Yalla YallaExcellent food (Middle Eastern/Lebanese), and good atmosphere.
♠ INDIAN: I love a good curry! :) Our local is Kiplings, but for other parts of the city, we’ve tried and liked Raj’s Tandoori, Berwick Street, Soho (discovered completely by accident way back in September 2012 during our first week in London!); Sitar on the Strand; and to splurge you simply can’t go wrong with Cinnamon Club.
Fernandez and Wells: One branch of this Spanish cafe-bar was a mere 30-second walk from my department at the university where I did the first year of my PhD. Good coffee, wine, and nibbles, and altogether maybe not always exciting, but dependable.
Gordon’s Wine Bar: Stuffy, dank, and you can usually never find a table (becoming too touristy?), but it’s a very unique experience and I think a must-do.
♠ Our favourite locals: The Angel Inn, The Flask, & the Bull (Wing Wednesdays – £5 for 1/2 lb of wings – is heavenly).
High Tea of Highgate: Speaking of local, it’s small, but cozy, and the perfect place for afternoon tea and crumpets. They also sell their tea in boxes which a few people reading this will have been gifted somewhere along the way. ;)
Nopi: Ottolenghi’s restaurant was a birthday treat in 2013 and still sticks in my mind as a very memorable meal. His Ottolenghi cafes are more relaxed, pricey, but very good food.
Vini Italiani: I first learned about this place during a wine tasting class at West London Wine School. They are the go-to reliable sources on Italian wines, always have a good recommendation and reasonably priced wines by the glass too, to drink in.
Ba Shan: tasty, reliable Chinese just off Shaftesbury Avenue.
Experimental Cocktaill Club: Make a reservation, and look for the door on Lisle Street in Chinatown. Expensive, but worth it because it’s … an experience.
♠ COFFEE: The app London Coffee is perfect.
♠ Immediately next to the legendary Gerry’s, where you can get any drink under the sun!, on Old Compton Street in Soho is a small and unassuming Tuscan wine bar/restaurant, Tuscanic. I have popped in here a few times on my own as a retreat from Soho’s very busy streets. The wine list is good and service friendly.
Leong’s Legends: Taiwanese YUM in Chinatown. Very dependable, reasonably priced, and excellent food.
Granger & Co.: I almost didn’t include it on my list, because I’ve had some truly awful service there, but the food won out. I think this is one of the best breakfasts/brunches in London.
Leon: Good for a quick, healthy, reasonably tasty meal that’s not Pret or Eat.
London farmers’ markets always make for a tasty and interesting visit (my Saturday staple is Parliament Hill).
♠ Maltby Street market – particularly the beef burger from African Volcano, wine from Life’s a Bottle, gin from Little Bird.
♠ Our pick for the best burgers in London (which has gone through a real rage) is Honest Burgers.
♠ Best ramen (similar, newer rage): Shoryu.
Quo Vadis: Elegant, simple, top-notch service — this place is definitely somewhere to take the in-laws.
Hubbard & Bell at the Hoxton Holborn: I’ve only been here once (with a second trip planned), but the kale salad was the best kale I have ever had, so I think it needs to be on the list.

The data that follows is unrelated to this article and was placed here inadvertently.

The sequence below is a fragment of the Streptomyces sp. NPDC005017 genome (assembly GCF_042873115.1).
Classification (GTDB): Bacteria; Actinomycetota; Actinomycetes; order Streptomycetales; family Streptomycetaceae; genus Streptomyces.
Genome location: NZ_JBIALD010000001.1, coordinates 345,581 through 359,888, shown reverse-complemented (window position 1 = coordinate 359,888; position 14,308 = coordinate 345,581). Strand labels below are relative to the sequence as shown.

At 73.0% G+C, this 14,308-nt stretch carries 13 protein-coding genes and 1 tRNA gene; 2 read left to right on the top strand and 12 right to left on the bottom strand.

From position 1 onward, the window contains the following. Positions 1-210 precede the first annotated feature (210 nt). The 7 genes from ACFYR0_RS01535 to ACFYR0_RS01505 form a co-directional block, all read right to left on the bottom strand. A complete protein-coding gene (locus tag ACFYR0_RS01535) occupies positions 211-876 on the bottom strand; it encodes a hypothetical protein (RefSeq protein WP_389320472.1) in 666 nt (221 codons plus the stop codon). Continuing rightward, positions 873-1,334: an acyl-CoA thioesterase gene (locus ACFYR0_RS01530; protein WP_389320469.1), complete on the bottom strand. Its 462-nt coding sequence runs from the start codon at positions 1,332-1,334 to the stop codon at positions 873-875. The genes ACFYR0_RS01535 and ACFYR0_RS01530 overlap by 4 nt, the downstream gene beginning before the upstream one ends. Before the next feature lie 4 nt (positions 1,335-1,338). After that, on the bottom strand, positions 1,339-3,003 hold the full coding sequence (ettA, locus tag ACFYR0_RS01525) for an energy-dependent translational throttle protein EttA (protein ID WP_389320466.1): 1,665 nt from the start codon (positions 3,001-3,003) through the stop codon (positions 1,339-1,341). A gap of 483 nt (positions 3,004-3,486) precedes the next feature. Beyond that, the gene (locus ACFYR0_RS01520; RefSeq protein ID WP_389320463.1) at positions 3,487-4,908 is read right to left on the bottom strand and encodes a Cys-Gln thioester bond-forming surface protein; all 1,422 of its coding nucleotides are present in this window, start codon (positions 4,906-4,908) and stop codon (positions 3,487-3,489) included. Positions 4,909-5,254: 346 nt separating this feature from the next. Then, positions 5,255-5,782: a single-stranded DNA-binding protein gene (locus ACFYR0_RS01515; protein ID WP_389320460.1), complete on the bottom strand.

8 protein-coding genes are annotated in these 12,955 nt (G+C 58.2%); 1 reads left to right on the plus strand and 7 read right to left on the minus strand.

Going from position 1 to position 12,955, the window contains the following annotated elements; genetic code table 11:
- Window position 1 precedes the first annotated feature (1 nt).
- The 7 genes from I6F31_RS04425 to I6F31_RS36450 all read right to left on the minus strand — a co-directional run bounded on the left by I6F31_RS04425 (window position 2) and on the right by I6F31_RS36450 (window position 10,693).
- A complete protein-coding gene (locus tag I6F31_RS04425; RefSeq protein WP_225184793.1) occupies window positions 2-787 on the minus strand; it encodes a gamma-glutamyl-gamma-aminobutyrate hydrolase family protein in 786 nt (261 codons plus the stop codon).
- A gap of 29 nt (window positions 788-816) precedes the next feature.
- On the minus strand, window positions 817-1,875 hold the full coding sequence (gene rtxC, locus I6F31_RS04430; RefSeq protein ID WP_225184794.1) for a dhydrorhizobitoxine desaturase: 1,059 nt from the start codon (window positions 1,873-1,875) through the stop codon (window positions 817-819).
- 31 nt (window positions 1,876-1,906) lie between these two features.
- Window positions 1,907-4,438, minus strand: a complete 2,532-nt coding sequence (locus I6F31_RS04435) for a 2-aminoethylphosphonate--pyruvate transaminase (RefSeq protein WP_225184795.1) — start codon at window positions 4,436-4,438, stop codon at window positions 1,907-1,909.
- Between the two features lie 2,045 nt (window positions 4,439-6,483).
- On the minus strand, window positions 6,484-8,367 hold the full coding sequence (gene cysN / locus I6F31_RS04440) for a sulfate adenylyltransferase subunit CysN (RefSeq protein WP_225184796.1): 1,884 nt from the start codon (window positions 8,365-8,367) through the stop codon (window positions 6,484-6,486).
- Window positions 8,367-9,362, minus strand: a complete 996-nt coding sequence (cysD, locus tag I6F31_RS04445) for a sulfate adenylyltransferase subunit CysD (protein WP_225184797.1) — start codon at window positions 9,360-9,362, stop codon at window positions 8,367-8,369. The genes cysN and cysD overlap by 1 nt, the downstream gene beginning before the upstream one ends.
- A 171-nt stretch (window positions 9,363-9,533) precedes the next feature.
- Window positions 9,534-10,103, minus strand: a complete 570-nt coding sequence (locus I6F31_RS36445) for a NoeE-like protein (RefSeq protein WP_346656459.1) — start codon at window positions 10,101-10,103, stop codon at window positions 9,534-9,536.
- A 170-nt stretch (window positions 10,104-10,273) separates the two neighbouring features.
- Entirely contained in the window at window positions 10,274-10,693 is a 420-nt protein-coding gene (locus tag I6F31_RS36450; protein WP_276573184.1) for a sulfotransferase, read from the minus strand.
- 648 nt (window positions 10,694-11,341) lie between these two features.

Potato Skins, Two Ways

In North American pubs/bars, potato skins are, unashamedly, one of my favourite things to order. Crunchy, salty, loads of sour cream and cheese — yum. My perfect comfort food. I have never tried to make them at home before now because somehow thought they’d always be inferior. Some things are better left to deep-fat fryers eating out. However, I was in the mood for them and decided to give these two versions a go (not on the same night of course).

Traditional skins (Original recipe here)
Of the two, these were the easier to make. The most awkward part is cutting out the flesh after the potatoes are done — it has to be done a bit delicately otherwise the skin will break. With these flavours, and lots of sour cream!, you can’t really go wrong. No, it’s not the same as sitting in a bar and nursing a beer while you wait, but these definitely hit the spot.

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Thai-inspired peanut sweet potato skins (Original recipe here)
Sweet potatoes are more finicky than regular ones, as all of the sugar makes them sticky and harder to handle. It’s also harder to get them crispy (in our oven anyway — it’s a fine line between well-done and burnt). Taste-wise, these were excellent. The satay-type sauce worked well and coriander and spring onions balanced out the sweetness of the potatoes. Having said that, I don’t think I’ll make these again because it was simply too tedious with the sweet potatoes. They do make a nice change though and would be great as an appetizer if you have the patience!

sw pot skins thai

Barcelona

H. and I spent last weekend in Barcelona, a city neither of us had been to before. After a difficult 2 weeks it was just what we needed.

The first word that comes to mind when I think of this city is unpretentious. It is effortlessly cool without trying. The perfect city to walk around all day long stopping frequently for snacks and drinks, which is pretty much how we spent the weekend!

quimet

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Tapas!
Tapas!

Recommended spots:
* Jai-Ca
* Crum (potatoes any way you want — or, like us, if you don’t fully understand the Catalan/Spanish menu, it’ll be a surprise!)
* Tainos (cocktails & tapas!)
* Bar Calders
* Bodega Vinito
* Quimet & Quimet
Stay in Sant Antoni or Poble Sec.